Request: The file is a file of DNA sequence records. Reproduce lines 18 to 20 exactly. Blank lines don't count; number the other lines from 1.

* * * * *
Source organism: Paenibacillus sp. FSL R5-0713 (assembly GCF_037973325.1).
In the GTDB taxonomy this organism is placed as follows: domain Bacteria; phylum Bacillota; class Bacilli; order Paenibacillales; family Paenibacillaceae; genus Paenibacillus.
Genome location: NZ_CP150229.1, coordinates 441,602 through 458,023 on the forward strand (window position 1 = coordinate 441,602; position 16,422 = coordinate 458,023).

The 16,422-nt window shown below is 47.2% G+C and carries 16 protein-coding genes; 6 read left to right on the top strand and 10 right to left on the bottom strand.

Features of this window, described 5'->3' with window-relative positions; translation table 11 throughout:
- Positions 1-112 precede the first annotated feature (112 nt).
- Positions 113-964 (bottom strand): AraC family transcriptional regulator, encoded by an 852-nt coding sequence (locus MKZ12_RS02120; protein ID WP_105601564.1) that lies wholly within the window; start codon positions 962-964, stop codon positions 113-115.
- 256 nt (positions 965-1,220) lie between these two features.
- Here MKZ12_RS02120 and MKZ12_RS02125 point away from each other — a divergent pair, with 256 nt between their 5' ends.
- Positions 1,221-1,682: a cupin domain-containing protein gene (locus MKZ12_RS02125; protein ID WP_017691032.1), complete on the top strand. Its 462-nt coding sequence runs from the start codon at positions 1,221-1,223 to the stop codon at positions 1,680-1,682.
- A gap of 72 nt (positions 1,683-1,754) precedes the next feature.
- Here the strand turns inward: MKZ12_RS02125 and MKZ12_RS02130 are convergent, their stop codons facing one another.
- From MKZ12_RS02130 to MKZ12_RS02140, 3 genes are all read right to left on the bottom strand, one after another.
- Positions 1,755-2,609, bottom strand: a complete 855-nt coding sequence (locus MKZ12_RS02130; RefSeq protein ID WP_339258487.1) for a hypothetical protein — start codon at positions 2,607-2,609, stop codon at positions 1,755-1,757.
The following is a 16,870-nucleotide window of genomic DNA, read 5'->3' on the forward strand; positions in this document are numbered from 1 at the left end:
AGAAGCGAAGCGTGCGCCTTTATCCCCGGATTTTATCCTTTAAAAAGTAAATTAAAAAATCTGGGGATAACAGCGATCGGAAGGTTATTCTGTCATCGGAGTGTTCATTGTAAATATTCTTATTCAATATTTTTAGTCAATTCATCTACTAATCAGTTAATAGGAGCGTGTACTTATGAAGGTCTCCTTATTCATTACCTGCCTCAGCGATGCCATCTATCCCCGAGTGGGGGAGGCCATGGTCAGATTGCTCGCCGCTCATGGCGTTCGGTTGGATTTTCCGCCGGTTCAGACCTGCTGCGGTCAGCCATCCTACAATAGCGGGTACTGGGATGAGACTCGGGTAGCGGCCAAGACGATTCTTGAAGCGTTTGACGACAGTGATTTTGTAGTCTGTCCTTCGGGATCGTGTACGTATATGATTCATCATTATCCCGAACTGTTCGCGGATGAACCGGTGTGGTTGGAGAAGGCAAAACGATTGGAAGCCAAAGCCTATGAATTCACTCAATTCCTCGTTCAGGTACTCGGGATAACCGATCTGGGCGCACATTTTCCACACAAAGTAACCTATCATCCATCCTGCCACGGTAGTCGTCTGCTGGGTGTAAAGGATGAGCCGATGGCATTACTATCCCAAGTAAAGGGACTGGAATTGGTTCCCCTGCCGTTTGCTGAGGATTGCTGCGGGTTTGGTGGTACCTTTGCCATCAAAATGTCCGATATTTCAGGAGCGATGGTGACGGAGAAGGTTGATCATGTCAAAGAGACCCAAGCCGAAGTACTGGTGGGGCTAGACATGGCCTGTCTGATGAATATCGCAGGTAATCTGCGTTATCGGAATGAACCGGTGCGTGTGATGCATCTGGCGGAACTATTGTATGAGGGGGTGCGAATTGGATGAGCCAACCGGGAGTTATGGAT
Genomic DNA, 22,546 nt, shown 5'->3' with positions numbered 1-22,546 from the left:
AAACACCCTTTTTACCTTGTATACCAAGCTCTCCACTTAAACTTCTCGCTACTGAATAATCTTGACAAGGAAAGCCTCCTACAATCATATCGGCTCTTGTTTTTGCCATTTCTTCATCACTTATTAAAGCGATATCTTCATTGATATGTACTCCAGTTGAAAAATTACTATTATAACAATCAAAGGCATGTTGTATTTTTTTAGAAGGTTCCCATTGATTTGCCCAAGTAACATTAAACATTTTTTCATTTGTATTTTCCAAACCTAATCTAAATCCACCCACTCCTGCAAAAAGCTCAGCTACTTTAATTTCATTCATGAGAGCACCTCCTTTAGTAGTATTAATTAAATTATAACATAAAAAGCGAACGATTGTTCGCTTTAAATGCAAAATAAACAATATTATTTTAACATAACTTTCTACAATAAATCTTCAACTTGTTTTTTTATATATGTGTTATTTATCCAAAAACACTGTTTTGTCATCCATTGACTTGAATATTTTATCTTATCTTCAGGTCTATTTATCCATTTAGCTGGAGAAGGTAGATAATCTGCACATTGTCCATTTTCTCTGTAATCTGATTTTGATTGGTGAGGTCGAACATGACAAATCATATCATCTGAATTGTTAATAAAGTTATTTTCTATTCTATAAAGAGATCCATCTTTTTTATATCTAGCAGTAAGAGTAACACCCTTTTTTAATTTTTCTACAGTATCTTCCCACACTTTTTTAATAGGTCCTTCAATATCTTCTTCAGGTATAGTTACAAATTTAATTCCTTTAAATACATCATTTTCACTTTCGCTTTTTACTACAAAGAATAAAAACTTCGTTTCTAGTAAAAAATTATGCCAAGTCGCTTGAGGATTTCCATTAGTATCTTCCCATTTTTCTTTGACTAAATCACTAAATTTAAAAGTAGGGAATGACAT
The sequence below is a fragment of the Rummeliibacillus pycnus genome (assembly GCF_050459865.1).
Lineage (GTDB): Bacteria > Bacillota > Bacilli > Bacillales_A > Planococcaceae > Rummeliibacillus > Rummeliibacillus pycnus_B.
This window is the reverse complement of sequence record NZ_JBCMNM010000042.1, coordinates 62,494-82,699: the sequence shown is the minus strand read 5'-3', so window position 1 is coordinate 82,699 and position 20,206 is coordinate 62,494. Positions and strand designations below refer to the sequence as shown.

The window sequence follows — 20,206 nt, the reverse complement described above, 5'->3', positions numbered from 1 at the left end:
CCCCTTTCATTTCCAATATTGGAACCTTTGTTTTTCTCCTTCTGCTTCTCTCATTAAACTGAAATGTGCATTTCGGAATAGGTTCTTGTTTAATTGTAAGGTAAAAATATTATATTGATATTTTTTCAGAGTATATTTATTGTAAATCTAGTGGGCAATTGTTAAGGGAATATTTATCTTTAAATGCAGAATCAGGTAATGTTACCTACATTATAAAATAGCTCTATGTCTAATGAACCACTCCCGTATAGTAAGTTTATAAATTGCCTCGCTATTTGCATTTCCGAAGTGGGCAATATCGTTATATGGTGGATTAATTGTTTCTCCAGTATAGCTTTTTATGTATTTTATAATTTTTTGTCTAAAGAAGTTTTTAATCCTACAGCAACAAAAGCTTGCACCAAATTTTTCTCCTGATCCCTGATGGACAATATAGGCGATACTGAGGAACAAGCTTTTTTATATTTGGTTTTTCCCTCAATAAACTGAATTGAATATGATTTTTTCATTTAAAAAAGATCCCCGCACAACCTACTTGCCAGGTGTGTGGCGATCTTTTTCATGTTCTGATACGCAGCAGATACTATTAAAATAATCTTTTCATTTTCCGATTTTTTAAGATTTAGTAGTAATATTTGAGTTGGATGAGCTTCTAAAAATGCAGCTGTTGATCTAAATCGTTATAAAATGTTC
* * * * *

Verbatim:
AAACACCCTTTTTACCTTGTATACCAAGCTCTCCACTTAAACTTCTCGCTACTGAATAATCTTGACAAGGAAAGCCTCCTACAATCATATCGGCTCTTGTTTTTGCCATTTCTTCATCACTTATTAAAGCGATATCTTCATTGATATGTACTCCAGTTGAAAAATTACTATTATAACAATCAAAGGCATGTTGTATTTTTTTAGAAGGTTCCCATTGATTTGCCCAAGTAACATTAAACATTTTTTCATTTGTATTTTCCAAACCTAATCTAAATCCACCCACTCCTGCAAAAAGCTCAGCTACTTTAATTTCATTCATGAGAGCACCTCCTTTAGTAGTATTAATTAAATTATAACATAAAAAGCGAACGATTGTTCGCTTTAAATGCAAAATAAACAATATTATTTTAACATAACTTTCTACAATAAATCTTCAACTTGTTTTTTTATATATGTGTTATTTATCCAAAAACACTGTTTTGTCATCCATTGACTTGAATATTTTATCTTATCTTCAGGTCTATTTATCCATTTAGCTGGAGAAGGTAGATAATCTGCACATTGTCCATTTTCTCTGTAATCTGATTTTGATTGGTGAGGTCGAACATGACAAATCATATCATCTGAATTGTTAATAAAGTTATTTTCTATTCTATAAAGAGATCCATCTTTTTTATATCTAGCAGTAAGAGTAACACCCTTTTTTAATTTTTCTACAGTATCTTCCCACACTTTTTTAATAGGTCCTTCAATATCTTCTTCAGGTATAGTTACAAATTTAATTCCTTTAAATACATCATTTTCACTTTCGCTTTTTACTACAAAGAATAAAAACTTCGTTTCTAGTAAAAAATTATGCCAAGTCGCTTGAGGATTTCCATTAGTATCTTCCCATTTTTCTTTGACTAAATCACTAAATTTAAAAGTAGGGAATGACAT
The sequence below is a fragment of the Rummeliibacillus pycnus genome (assembly GCF_050459865.1).
Lineage (GTDB): Bacteria > Bacillota > Bacilli > Bacillales_A > Planococcaceae > Rummeliibacillus > Rummeliibacillus pycnus_B.